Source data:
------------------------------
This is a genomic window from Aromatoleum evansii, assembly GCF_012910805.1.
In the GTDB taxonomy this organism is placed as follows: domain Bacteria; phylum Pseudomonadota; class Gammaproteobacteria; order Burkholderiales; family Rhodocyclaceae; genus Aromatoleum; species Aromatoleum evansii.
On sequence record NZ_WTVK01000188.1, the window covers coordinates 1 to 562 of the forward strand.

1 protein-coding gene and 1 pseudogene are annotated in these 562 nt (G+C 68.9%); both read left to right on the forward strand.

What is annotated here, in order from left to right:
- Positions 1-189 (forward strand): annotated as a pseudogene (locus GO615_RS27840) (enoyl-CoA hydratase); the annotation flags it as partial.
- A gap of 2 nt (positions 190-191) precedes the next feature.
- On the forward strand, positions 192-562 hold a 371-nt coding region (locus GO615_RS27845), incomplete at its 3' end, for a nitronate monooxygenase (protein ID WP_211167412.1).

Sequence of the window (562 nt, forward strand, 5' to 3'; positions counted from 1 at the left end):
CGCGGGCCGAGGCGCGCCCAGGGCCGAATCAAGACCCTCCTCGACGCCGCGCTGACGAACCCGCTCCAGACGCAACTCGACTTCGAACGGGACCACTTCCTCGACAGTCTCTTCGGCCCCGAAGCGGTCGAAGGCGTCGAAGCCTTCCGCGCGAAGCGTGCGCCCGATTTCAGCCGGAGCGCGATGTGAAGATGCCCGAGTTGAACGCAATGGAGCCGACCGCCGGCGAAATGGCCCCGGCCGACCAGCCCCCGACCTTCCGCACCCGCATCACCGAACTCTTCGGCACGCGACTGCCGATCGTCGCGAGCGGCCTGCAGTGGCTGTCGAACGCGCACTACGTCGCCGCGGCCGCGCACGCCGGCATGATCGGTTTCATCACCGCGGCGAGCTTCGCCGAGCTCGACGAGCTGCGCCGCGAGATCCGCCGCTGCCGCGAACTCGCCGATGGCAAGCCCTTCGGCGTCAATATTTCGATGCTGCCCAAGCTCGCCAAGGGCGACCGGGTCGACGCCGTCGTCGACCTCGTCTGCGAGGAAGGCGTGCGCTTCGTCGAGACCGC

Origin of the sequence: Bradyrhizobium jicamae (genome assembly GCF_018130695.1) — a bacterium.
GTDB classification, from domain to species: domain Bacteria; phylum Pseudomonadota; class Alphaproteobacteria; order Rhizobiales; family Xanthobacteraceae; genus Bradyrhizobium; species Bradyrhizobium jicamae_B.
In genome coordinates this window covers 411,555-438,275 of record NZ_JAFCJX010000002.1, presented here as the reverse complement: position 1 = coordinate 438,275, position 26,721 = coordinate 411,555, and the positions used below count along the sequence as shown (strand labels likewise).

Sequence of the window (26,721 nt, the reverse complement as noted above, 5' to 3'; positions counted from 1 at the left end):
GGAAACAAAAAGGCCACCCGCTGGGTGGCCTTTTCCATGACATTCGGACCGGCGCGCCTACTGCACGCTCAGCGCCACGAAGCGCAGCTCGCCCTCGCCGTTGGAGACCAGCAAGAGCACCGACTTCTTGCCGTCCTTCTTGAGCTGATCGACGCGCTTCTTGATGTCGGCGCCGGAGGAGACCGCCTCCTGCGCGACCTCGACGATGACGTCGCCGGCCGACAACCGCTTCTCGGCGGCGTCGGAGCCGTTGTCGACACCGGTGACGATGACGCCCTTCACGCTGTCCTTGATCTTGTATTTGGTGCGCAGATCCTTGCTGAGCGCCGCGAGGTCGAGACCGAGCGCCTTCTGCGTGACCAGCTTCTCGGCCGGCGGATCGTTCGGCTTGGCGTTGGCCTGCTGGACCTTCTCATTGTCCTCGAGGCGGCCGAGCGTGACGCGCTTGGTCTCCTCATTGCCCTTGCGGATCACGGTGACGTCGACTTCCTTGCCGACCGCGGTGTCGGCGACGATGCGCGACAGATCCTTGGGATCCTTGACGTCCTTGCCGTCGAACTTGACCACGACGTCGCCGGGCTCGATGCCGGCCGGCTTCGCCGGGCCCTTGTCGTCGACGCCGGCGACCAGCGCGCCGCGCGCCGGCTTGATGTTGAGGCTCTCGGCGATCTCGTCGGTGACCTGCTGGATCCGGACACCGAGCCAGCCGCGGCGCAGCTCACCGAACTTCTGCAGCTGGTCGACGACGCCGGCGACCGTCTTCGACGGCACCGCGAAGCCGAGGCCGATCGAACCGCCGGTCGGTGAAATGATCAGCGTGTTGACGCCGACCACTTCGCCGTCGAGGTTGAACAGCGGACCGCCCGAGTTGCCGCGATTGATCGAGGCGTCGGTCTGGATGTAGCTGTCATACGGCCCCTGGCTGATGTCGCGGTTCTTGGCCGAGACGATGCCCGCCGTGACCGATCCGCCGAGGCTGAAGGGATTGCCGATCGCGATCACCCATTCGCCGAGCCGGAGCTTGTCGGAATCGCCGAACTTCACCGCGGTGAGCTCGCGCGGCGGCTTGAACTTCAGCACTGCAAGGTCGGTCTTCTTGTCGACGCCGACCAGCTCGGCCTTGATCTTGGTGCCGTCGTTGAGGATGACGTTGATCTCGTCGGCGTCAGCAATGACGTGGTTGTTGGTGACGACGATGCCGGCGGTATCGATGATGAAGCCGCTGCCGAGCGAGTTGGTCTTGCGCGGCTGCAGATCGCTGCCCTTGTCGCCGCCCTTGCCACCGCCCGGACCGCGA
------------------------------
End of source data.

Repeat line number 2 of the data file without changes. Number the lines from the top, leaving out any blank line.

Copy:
In the GTDB taxonomy this organism is placed as follows: domain Bacteria; phylum Pseudomonadota; class Gammaproteobacteria; order Burkholderiales; family Rhodocyclaceae; genus Aromatoleum; species Aromatoleum evansii.